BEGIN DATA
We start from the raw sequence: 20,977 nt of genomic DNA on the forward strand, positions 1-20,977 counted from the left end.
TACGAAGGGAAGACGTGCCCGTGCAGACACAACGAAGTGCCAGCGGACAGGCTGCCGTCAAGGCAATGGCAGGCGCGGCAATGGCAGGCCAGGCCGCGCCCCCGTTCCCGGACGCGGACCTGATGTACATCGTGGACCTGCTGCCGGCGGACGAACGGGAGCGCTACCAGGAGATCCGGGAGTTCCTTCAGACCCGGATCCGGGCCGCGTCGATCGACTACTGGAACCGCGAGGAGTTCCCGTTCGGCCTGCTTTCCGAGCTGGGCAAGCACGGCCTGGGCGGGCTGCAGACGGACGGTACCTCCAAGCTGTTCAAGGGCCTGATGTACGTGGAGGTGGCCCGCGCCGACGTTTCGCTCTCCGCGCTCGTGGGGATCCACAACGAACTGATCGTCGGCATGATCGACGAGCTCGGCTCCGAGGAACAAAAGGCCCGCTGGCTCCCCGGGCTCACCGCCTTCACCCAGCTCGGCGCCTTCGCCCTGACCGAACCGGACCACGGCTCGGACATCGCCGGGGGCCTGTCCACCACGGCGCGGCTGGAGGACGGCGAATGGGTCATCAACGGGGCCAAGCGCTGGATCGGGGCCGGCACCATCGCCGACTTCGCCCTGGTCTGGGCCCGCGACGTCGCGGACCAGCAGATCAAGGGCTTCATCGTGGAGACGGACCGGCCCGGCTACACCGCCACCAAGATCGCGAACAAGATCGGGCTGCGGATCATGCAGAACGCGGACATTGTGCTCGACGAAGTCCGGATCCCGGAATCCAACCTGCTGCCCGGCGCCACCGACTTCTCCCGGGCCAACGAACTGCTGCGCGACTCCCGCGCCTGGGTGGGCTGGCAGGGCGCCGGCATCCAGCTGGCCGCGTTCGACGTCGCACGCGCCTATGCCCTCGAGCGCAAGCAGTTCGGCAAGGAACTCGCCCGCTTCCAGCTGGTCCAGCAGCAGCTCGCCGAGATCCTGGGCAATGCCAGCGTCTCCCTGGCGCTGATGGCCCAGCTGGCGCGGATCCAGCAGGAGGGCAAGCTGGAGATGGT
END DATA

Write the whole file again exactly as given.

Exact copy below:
We start from the raw sequence: 20,977 nt of genomic DNA on the forward strand, positions 1-20,977 counted from the left end.
TACGAAGGGAAGACGTGCCCGTGCAGACACAACGAAGTGCCAGCGGACAGGCTGCCGTCAAGGCAATGGCAGGCGCGGCAATGGCAGGCCAGGCCGCGCCCCCGTTCCCGGACGCGGACCTGATGTACATCGTGGACCTGCTGCCGGCGGACGAACGGGAGCGCTACCAGGAGATCCGGGAGTTCCTTCAGACCCGGATCCGGGCCGCGTCGATCGACTACTGGAACCGCGAGGAGTTCCCGTTCGGCCTGCTTTCCGAGCTGGGCAAGCACGGCCTGGGCGGGCTGCAGACGGACGGTACCTCCAAGCTGTTCAAGGGCCTGATGTACGTGGAGGTGGCCCGCGCCGACGTTTCGCTCTCCGCGCTCGTGGGGATCCACAACGAACTGATCGTCGGCATGATCGACGAGCTCGGCTCCGAGGAACAAAAGGCCCGCTGGCTCCCCGGGCTCACCGCCTTCACCCAGCTCGGCGCCTTCGCCCTGACCGAACCGGACCACGGCTCGGACATCGCCGGGGGCCTGTCCACCACGGCGCGGCTGGAGGACGGCGAATGGGTCATCAACGGGGCCAAGCGCTGGATCGGGGCCGGCACCATCGCCGACTTCGCCCTGGTCTGGGCCCGCGACGTCGCGGACCAGCAGATCAAGGGCTTCATCGTGGAGACGGACCGGCCCGGCTACACCGCCACCAAGATCGCGAACAAGATCGGGCTGCGGATCATGCAGAACGCGGACATTGTGCTCGACGAAGTCCGGATCCCGGAATCCAACCTGCTGCCCGGCGCCACCGACTTCTCCCGGGCCAACGAACTGCTGCGCGACTCCCGCGCCTGGGTGGGCTGGCAGGGCGCCGGCATCCAGCTGGCCGCGTTCGACGTCGCACGCGCCTATGCCCTCGAGCGCAAGCAGTTCGGCAAGGAACTCGCCCGCTTCCAGCTGGTCCAGCAGCAGCTCGCCGAGATCCTGGGCAATGCCAGCGTCTCCCTGGCGCTGATGGCCCAGCTGGCGCGGATCCAGCAGGAGGGCAAGCTGGAGATGGT